"Does not the ear test words, as the palate tastes its food?" (Job 12:11)
There are countless people in our world that will embrace almost anything without questioning it as long as the presenter seems believable or they have a vested interest in accepting it. Their response to the assertion that the sky is purple would be one of astonishment and embarrassment for not having noticed it sooner. They will continue to believe this until someone more persuasive comes along and posits that the sky is actually green at which point they will blush at their naivety for having believed it was purple and they will join the green sky club with militant resolve. Sadly, this has led to very tragic consequences both individually and corporately; and Christians are not exempt. Every time science claims to have found the "missing link" many believers jump on board the macro-evolution ship, only to find themselves in a sinking ship months later when it is confirmed that it wasn’t in fact the "missing link." Every time a false teacher comes around with a different gospel, many believers embrace it without giving it due thought. Christians often appear to be a most ideologically unstable bunch. But why is it that so many people are so easily moved from one position to another?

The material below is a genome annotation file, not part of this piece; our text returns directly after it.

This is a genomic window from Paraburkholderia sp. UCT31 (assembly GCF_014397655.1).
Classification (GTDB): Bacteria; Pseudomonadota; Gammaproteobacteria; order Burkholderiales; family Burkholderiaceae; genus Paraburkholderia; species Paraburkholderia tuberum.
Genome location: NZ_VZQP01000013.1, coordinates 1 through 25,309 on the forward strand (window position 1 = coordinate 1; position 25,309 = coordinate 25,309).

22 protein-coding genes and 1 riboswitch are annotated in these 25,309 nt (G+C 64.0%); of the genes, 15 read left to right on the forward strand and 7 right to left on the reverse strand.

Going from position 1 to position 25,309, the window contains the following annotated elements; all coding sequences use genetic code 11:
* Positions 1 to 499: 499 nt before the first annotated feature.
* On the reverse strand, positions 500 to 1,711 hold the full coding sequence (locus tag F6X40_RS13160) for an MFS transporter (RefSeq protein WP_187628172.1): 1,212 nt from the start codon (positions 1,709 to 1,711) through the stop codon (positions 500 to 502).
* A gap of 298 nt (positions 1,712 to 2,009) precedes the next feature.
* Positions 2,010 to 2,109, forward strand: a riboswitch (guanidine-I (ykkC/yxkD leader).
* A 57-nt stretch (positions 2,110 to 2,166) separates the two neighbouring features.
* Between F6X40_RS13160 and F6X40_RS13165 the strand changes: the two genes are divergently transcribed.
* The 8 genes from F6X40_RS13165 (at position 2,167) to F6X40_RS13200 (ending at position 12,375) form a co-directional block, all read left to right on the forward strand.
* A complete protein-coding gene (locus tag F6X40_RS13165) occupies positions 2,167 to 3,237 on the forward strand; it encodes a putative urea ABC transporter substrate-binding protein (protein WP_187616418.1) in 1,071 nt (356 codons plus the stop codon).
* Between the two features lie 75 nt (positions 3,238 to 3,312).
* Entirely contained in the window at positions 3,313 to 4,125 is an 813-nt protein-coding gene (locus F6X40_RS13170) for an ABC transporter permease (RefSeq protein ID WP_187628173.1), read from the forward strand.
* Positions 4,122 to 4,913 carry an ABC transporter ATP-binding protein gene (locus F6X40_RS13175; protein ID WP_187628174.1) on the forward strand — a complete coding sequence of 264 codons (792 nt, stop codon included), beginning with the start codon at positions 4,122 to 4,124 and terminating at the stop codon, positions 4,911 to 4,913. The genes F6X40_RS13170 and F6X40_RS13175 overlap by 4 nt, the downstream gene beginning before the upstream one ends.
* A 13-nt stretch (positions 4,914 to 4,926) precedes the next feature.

A Problem of Spiritual Immaturity
What makes people so ideologically unstable? From a biblical perspective, ideological instability is often a sign of spiritual immaturity. As Paul explained to the Ephesians in the fourth chapter of his letter to them — the spiritual gifts and diverse ministries were given to the church to accomplish numerous important objectives. They were meant to equip Christians for the work of the ministry, for the edification of the body of Christ, to bring about unity of faith and knowledge, to help us become more Christ like, and to keep us from being vulnerable to all types of false ideas that come our way. But notice how Paul associates that ideological instability to immaturity. In verse 14 Paul explains that the gifts and ministries have been given to the Church, "that we should no longer be children, tossed to and fro and carried about with every wind of doctrine, by the trickery of men, in the cunning craftiness of deceitful plotting," When we consider the words of this particular verse, what stands out is the fact that many Christians appeared to be vulnerable to any and all teachings. The expressions "tossed to and fro" and "carried about" speak of a total lack of critical thinking skills among these early Christians. As Paul wrote this to the Ephesians, he may have been motivated by what had happened to the Galatians. They had heard the Gospel and embraced it under the ministry of Paul, but thoughtlessly abandoned it as soon as someone else arrived with a different gospel.